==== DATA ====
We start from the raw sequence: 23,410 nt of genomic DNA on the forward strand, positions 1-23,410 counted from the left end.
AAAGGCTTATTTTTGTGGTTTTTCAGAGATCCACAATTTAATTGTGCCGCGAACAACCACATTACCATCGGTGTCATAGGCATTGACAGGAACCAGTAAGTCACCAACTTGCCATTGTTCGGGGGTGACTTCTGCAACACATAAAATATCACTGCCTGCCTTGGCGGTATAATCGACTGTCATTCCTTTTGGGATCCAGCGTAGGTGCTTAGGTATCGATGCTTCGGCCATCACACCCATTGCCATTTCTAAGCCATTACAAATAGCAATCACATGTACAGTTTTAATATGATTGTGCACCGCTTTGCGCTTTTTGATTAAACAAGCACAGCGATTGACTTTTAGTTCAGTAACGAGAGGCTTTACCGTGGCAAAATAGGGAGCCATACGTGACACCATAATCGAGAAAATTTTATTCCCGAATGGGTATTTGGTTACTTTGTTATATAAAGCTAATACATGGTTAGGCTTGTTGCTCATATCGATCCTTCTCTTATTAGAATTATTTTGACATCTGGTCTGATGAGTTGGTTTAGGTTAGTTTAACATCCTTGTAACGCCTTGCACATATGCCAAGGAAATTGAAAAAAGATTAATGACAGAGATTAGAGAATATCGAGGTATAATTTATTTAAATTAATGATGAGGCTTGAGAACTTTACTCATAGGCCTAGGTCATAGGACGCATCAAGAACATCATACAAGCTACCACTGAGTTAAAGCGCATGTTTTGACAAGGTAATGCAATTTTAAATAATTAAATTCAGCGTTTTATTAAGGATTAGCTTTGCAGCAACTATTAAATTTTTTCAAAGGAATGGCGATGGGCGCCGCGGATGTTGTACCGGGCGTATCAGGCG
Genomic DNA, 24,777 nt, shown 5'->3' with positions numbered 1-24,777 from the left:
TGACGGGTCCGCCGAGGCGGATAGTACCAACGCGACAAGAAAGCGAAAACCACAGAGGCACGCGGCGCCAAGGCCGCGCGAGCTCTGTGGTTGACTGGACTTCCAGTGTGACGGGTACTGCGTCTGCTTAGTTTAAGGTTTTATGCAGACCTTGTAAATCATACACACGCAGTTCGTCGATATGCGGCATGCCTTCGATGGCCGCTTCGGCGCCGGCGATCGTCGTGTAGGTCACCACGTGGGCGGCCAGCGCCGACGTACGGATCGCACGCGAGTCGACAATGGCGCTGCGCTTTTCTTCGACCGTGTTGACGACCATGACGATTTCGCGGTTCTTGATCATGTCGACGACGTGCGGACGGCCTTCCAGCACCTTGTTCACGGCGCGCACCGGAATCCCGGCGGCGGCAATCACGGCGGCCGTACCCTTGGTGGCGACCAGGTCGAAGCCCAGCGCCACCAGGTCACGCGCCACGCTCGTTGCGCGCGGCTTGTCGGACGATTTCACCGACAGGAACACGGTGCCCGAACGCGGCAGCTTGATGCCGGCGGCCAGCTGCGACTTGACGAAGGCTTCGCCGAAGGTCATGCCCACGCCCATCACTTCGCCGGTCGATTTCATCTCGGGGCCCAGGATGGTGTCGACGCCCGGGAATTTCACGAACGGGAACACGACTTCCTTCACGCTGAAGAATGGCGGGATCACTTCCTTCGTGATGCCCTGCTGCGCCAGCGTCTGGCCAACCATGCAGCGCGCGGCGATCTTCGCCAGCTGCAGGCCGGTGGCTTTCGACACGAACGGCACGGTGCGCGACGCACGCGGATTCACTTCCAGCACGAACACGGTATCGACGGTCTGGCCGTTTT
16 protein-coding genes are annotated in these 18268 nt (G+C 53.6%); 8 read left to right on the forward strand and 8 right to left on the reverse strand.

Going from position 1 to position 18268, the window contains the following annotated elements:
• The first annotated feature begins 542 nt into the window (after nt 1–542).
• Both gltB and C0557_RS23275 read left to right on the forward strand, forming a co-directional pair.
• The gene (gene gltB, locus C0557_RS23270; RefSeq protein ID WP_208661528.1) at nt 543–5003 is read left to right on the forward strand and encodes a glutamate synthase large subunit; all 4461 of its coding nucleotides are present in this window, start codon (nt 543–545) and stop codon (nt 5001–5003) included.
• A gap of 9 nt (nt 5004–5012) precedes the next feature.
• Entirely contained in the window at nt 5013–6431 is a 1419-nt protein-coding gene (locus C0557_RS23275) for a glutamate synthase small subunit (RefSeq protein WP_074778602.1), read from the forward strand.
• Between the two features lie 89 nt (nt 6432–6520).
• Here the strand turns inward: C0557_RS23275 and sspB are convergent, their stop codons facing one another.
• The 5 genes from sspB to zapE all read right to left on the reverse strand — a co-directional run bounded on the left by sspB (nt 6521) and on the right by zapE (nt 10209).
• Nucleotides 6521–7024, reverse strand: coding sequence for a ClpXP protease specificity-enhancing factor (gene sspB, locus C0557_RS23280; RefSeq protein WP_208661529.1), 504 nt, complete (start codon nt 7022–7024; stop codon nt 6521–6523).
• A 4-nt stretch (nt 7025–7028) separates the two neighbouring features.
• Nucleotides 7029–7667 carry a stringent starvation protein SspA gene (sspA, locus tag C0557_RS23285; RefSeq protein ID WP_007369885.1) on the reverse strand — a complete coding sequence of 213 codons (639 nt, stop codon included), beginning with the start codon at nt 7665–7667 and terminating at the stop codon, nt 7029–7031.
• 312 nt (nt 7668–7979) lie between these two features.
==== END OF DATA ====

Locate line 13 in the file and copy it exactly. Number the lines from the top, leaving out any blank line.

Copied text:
• Here the strand turns inward: C0557_RS23275 and sspB are convergent, their stop codons facing one another.